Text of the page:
Onerous contracts – Example on recognising and measuring provisions
An onerous contract is one in which the unavoidable costs of meeting the obligations under the contract exceed the economic benefits expected to be received under it. The unavoidable costs under a contract reflect the least net cost of exiting from the contract, which is the lower of the cost of fulfilling it and any compensation or penalties arising from failure to fulfil it.
For example, an entity may be contractually required under an operating lease to make payments to lease an asset for which it no longer has any use.
Present obligation as a result of a past obligating event—the entity is contractually required to pay out resources for which it will not receive commensurate benefits.
Conclusion—if an entity has a contract that is onerous, the entity recognises and measures the present obligation under the contract as a provision.
Onerous contract = A contract in which the unavoidable costs of meeting the obligations under the contract exceed the economic benefits expected to be received under it.
Unavoidable costs = The lower of the cost of fulfilling the contract and any compensation or penalties arising from failure to fulfil it. Onerous contracts
A contract can be onerous from its outset, or it can become onerous when circumstances change and expected costs increase or expected economic benefits decrease.
How do companies report onerous contracts?
As soon as a contract is assessed to be onerous, a company applying IAS 37 records a provision in its financial statements for the loss it expects to make on the contract.
IAS 37 does not specify which costs to include in estimating the cost of fulfilling a contract. People have reached different views on whether to include:
- only the incremental costs of fulfilling that contract—for example, the cost of materials and labour required to construct a building; or
- all costs that relate directly to the contract—both the incremental costs and an allocation of other costs that relate directly to contract activities.
For example, a company may include an allocation of: Onerous contracts
- the depreciation charge for equipment the company uses to construct buildings; and Onerous contracts
- the salary of a contracts supervisor. Onerous contracts
If a construction company decided to include only incremental costs it would be less likely to give early warning of expected contract losses.
The Board does not agree that IAS 37 prevents companies from including costs shared across several contracts. A general view is that:
- by including an allocation of such costs in determining the cost of fulfilling a contract, a company is not recording a provision for those future costs. Instead, it is recording a provision for its obligation to deliver goods and services under an existing contract and measuring that obligation to reflect the cost of the goods or services it must deliver.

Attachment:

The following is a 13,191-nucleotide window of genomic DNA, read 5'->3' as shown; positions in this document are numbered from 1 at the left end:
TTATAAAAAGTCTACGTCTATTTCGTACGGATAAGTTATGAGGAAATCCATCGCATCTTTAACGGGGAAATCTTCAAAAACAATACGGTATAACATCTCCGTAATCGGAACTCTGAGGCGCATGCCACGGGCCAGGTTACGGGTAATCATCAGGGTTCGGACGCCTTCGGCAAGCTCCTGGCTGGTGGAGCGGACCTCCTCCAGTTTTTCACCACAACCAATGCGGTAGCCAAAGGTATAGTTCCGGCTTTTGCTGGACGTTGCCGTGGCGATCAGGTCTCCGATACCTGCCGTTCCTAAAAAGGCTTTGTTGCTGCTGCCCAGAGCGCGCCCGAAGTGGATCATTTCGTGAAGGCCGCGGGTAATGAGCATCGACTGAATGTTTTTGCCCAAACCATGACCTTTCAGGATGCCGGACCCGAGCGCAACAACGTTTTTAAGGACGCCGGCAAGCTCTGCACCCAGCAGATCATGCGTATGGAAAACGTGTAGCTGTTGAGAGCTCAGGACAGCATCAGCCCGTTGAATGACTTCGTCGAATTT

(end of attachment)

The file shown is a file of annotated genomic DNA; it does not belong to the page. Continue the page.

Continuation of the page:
- the ‘unavoidable’ costs of fulfilling a contract are the costs the company cannot avoid because of the contract’s existence—in other words, unavoidable costs comprise both incremental costs and an allocation of other costs that relate directly to contract activities. Onerous contracts
There is also general consensus that there are reasons for including all costs that relate directly to a contract in assessing whether the contract is onerous.
For these reasons, it seems most faithful that in determining the cost of fulfilling a contract, companies should include both the incremental costs and an allocation of other costs that relate directly to contract activities. Onerous contracts
Reasons for including all costs that relate directly to a contract Onerous contracts
- Faithful representation—a company may obtain the resources it needs to fulfil a contract in different ways. For example, it may hire equipment for use only for that contract or buy equipment for use on several contracts. A company incurs costs regardless of the way it obtains resources—including only incremental costs would fail to record the cost of resources shared with other contracts. Onerous contracts
- Consistency with other IFRS Standards—IFRS 17 Insurance Contracts requires insurers to include all costs that relate directly to the fulfilment of a contract, including an allocation of fixed and variable overheads, in assessing whether an insurance contract is onerous. Also, several IFRS Standards—such as IAS 2 Inventories—specify the costs to include in measuring a non-monetary asset. Onerous contracts Onerous contracts Onerous contracts
They all require companies to include both the incremental costs of purchasing or constructing the asset and an allocation of other directly related or directly attributable costs. The way a company determines the cost of fulfilling a contract to deliver goods should be consistent with the way it measures the cost of those goods when it holds them.
- Reduced complexity—a company may have contracts that appear individually profitable when only incremental costs are included but are loss-making as a group when other directly related costs are included. To ensure that individual contracts are identified as onerous, an incremental cost approach would need additional requirements on when to assess contracts as a group or individually. Such requirements could add complexity.
- Providing relevant information—including all costs that relate directly to a contract gives earlier warning of expected losses.
All of the entities in the examples have 31 December as their reporting date. In all cases, it is assumed that a reliable estimate can be made of any outflows expected. In some examples the circumstances described may have resulted in impairment of the assets; this aspect is not dealt with in the examples. References to ‘best estimate’ are to the present value amount, when the effect of the time value of money is material.
See also: The IFRS Foundation